Health Minister Giorgos Pamboridis said on Sunday that though the procedures for the reform of the health sector were in the final stages, there were still obstacles that must be overcome.
“It’s not over until it’s over,” the minister said in an interview with Phileleftheros.
“If you do not see the results then it’s not over and as we get closer to the end the more the opponents of reform intensify their efforts with various interventions,” he added.
He said all those who support the creation of the health system Gesy should remain vigilant “otherwise overall efforts for reform will be reversed”.
Pamboridis called on the public to react and press for real reforms instead of putting up with the piecemeal fixes that will never amount to real change.
“What we have today should be completely changed and it’s time to stop trying to cover problems with patchwork solutions,” he added.
People should demand the right to proper a health care system such as is available in other EU countries.
“I want to invite the world to demand that entitlement. Promoting reform must become a popular demand for it to succeed and to stop any efforts made by some to prevent change,” he added.
Pamboridis said there was no conflict with the minister of finance and argued that the bills for the autonomy of state hospitals could “if there was a will” from sides even be voted before parliament breaks for Easter next month.
“The finance minister’s job is to worry about the finances of the state. My job is to worry about the health of the public,” Pamboridis said.
Right now, he said one of the biggest issues pending was with regards to employer contributions. The Chambers of Commerce (Keve) warned last week it would not rule out withdrawing from discussions if the public service union Pasydy insisted on its demand for free healthcare for its members under Gesy.
This followed a deal two weeks ago between the government and nurses for higher wages, along with new discussions launched with state doctors for the same treatment.
“We are in a dialogue with all stakeholders,” said Pamboridis. “We note the positions of all parties and we welcome constructive debate for a consensual solution.”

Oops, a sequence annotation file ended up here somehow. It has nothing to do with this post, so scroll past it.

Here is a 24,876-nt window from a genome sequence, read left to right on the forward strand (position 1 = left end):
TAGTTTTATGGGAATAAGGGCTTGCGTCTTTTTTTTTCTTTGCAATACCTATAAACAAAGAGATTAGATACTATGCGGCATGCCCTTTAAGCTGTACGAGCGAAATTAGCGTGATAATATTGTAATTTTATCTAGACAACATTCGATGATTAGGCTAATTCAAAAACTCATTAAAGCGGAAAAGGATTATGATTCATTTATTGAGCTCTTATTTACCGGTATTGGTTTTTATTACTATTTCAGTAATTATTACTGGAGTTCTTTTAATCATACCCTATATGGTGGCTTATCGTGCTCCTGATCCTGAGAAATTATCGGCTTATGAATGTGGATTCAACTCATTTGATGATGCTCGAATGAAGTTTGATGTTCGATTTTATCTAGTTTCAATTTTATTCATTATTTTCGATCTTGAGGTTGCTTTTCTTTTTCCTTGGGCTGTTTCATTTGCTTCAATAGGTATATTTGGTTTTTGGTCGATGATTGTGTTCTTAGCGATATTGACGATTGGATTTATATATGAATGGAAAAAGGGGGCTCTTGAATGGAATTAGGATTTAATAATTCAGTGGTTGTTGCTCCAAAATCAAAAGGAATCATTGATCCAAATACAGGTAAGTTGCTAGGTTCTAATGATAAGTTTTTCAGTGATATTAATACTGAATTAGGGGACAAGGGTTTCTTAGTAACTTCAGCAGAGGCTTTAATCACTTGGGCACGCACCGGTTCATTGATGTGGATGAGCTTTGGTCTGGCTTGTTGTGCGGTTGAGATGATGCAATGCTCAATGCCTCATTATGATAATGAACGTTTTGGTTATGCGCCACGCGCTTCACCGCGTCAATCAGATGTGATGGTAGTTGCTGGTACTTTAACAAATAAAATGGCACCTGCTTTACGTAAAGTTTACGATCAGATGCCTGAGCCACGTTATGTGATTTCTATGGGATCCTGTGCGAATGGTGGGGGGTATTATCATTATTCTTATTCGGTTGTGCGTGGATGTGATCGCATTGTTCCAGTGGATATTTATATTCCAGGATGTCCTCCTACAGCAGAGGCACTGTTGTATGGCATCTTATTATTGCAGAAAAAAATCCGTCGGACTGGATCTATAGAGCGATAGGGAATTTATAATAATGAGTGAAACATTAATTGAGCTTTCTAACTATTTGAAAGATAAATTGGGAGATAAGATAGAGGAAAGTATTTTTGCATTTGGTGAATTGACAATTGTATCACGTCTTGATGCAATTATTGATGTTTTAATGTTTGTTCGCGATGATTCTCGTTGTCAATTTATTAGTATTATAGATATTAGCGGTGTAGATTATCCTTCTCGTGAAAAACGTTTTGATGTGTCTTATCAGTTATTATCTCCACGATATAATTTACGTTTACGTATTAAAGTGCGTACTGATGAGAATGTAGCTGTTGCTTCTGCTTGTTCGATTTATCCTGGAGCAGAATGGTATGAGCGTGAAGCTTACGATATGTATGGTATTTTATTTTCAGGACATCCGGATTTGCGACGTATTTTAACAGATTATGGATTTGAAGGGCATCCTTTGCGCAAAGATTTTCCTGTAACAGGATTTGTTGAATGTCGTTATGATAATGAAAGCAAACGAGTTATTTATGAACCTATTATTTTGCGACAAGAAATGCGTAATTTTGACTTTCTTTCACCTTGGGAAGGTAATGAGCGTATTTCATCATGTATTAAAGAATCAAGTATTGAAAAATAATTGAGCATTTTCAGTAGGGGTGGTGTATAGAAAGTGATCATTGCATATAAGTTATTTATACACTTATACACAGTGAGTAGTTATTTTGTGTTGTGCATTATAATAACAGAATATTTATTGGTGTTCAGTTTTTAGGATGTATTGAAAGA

He warned, it would be naive for anyone to think that the reforms would satisfy everyone. “But you can’t make an omelete without breaking eggs,” he added.
Commenting on the Pasydy demand, the minister said the law of 2001 on Gesy clearly provides for “contributions by all”. “It’s time for everyone to rise to the occasion and if some people do not want to understand this, the state must react,” he said
“In my view, the questions can be solved in two hours and the level of contributions could be fixed with a single meeting of all stakeholders, parties, trade unions and employers.”
Pamboridis dodged the question on nurses and doctors pay demands saying the effort was to remain focused on the objective, and that it was clear President Nicos Anastasiades was driving things towards that goal.
He also cited the responsibility of the political parties in relation to passing the necessary bills, and criticised segments of the media for going out of their way to slam the system and “humiliate” hospital staff
“Recently we saw some go to the hospital and videotape, which would be unthinkable in a private clinic. And in the end the whole uproar over not being able to find a health worker turned out to be becauser they were all in one place trying to save a man who risked losing his life. These things have to stop at some point. Public hospitals can not be treated like this while we are trying to reorganise, to empower and upgrade them.”
He said he and his family use the public health system in which there were some services of a very high level.
“We cannot only see the problems. We also have an obligation, as in all matters, to see the good, and to recognise the advantages. Yes, there are problems in the system, but that does not mean that we can trash all of it,” he said.
The delay in setting up the autonomy of hospitals was stalling all other reforms, he added, including the introduction of e-health and the creation of more oncology units, helping to solve the problems being faced by autistic children, and also the launching of prevention and early intervention programmes.
“There are many serious issues in the health sector that I want to work on, everyday issues concerning the public, issues that if we deal with them will raise the level of services to patients,” he said. “But whatever you embark on now will have to change with the implementation of the reforms to be consistent with Gesy,”